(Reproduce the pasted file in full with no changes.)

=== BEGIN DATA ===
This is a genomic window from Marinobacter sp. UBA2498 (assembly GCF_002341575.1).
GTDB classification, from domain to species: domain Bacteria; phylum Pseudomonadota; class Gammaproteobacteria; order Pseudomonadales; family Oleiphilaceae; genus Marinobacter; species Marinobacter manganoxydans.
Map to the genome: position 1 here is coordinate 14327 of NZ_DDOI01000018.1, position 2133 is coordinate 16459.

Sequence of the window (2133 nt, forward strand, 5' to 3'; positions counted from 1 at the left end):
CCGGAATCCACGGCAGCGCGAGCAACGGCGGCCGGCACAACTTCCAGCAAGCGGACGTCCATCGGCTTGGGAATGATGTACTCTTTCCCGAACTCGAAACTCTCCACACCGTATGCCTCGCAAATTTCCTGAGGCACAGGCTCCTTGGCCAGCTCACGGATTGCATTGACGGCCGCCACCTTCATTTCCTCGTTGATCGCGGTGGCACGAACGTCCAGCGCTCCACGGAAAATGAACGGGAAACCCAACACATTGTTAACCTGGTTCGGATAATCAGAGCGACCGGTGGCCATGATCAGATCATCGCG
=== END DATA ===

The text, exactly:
This is a genomic window from Marinobacter sp. UBA2498 (assembly GCF_002341575.1).
GTDB classification, from domain to species: domain Bacteria; phylum Pseudomonadota; class Gammaproteobacteria; order Pseudomonadales; family Oleiphilaceae; genus Marinobacter; species Marinobacter manganoxydans.
Map to the genome: position 1 here is coordinate 14327 of NZ_DDOI01000018.1, position 2133 is coordinate 16459.

Sequence of the window (2133 nt, forward strand, 5' to 3'; positions counted from 1 at the left end):
CCGGAATCCACGGCAGCGCGAGCAACGGCGGCCGGCACAACTTCCAGCAAGCGGACGTCCATCGGCTTGGGAATGATGTACTCTTTCCCGAACTCGAAACTCTCCACACCGTATGCCTCGCAAATTTCCTGAGGCACAGGCTCCTTGGCCAGCTCACGGATTGCATTGACGGCCGCCACCTTCATTTCCTCGTTGATCGCGGTGGCACGAACGTCCAGCGCTCCACGGAAAATGAACGGGAAACCCAACACATTGTTAACCTGGTTCGGATAATCAGAGCGACCGGTGGCCATGATCAGATCATCGCG